Symptoms of Large Breasts Include Pain and Dissatisfaction

There is a wide variety of physical, psychological and social problems a woman may experience if they have large breasts, which may lead them to seek a breast reduction surgery. These symptoms can range from getting unwanted spoken and unspoken attention, to substantial pain that prevents them from living a normal life.

Physical Effects of Large Breasts

Studies have shown that women living with physical pain due to large, heavy breasts compared their symptoms to people living with chronic medical conditions such as arthritis, low back pain and chest pain. This is why insurance sometimes covers the cost of breast reduction: the physical symptoms can truly interfere with your quality of life.

Because a woman with large breasts has extra weight to carry, the alignment of her spine and her center of gravity can be thrown off. The shoulders and neck are pushed forward and all the attached muscles begin to strain. In addition, some women have a significant size difference in each of their breasts which can lead to greater back and shoulder pain on one side. Bras for large breasts can cause grooves and substantial pain, but taking a bra off can be even worse, because of the lack of support.

This heavy weight can account for an array of problems including:

  • Chronic back, neck and shoulder pain
  • Development of bone spurs on the spine
  • Medical conditions such as arthritis, fibromyalgia and spinal disc problems
  • Carpal tunnel syndrome
  • Headaches and migraines
  • Poor posture and rounded shoulders
  • Shortness of breath
  • Skin irritations, bacterial infection & rashes (intertrigo), under/between the breasts
  • Sagging breasts and stretch marks in the breast and upper chest area
  • Limitations of physical activities
  • Breast and chest pain especially while exercising
  • Numbness and tingling of the fingers
  • Trouble sleeping comfortably
  • Bra-strap grooving and shoulder cuts, often with bleeding and long-term scarring
  • Shoulder muscle and joint problems such as rotator cuff tears and thoracic outlet syndrome

Psychological and Social Implications

Societal and family attitudes can profoundly affect how each woman develops her own personal view of her body and her breasts. This judgment is usually influenced by several critical factors in a woman's life including adolescent experiences and her family's, partner's and society's attitudes towards breasts and breast reduction surgery. Not understanding these factors can cause a woman to have the inability to communicate certain wants and desires about her breasts to her surgeon. This could possibly lead to disappointment after the surgery.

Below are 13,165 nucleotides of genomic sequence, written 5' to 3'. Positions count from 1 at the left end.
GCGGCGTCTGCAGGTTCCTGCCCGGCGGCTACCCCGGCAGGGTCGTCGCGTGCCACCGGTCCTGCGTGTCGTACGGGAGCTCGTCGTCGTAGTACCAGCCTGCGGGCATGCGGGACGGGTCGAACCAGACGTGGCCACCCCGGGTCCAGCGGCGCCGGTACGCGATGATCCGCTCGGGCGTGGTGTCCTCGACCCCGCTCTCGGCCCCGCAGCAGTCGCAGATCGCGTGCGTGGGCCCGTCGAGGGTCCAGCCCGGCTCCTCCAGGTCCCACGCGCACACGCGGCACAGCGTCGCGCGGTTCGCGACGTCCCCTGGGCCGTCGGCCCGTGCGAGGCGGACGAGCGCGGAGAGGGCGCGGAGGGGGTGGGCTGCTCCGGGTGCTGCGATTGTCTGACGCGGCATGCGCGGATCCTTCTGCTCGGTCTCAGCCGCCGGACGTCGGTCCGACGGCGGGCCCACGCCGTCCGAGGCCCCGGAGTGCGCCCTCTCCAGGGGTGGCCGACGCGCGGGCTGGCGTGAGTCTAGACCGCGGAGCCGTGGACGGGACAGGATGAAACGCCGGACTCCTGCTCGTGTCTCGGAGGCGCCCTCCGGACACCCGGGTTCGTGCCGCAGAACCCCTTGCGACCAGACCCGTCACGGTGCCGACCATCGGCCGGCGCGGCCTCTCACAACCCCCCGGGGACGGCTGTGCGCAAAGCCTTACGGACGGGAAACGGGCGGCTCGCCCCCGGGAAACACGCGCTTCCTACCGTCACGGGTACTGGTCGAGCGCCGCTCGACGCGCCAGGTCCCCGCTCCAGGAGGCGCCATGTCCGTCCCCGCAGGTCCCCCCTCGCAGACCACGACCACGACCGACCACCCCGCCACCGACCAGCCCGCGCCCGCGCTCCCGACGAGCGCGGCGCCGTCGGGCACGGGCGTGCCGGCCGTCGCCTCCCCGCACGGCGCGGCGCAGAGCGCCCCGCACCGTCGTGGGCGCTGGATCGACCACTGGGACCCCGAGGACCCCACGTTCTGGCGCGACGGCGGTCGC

Formed by her mother's and father's views of her own body as well as her mother's body, a woman will acquire a specific attitude about her breasts, especially as they begin to develop during the adolescent years. If a girl is the first to develop breasts among her friends and classmates, she may never become entirely comfortable with her body, even as she becomes an adult.

Poor-self-esteem, shyness and self-consciousness may develop especially if rude or insensitive comments are made, or envy from classmates is expressed. This could lead to slouching and poor posture, wearing larger clothing that doesn't fit, overeating in an attempt to balance their body proportions, and to some degree, social isolation.

Another crucial relationship that affects a woman's decision to have breast reduction is one with the spouse/partner. A woman considering surgery will do herself a favor by realistically assessing whether she will receive support from her significant other. Our patients have found it is important to explain, especially to men, the technical details associated with the surgery as well as to reassure them that she will not be flat-chested. The spouse/partner needs to feel comfortable about the situation in order for the potential patient to also feel comfortable with her decision.

Though society may deem large breasts as being sexy, large-breasted women may feel differently. Having carried full, heavy breasts most of their lives, they may want people to pay less attention to the size and shape of their breasts and more to who they are inside. In order to increase the success of breast reduction surgery, a woman also needs to be aware of who she is as well as her relationships with others and with herself, especially with her body.

At your breast reduction consultation with Dr. Golshani, he will ensure that you are listened to, so that together you can come up with a plan for your best course of action.

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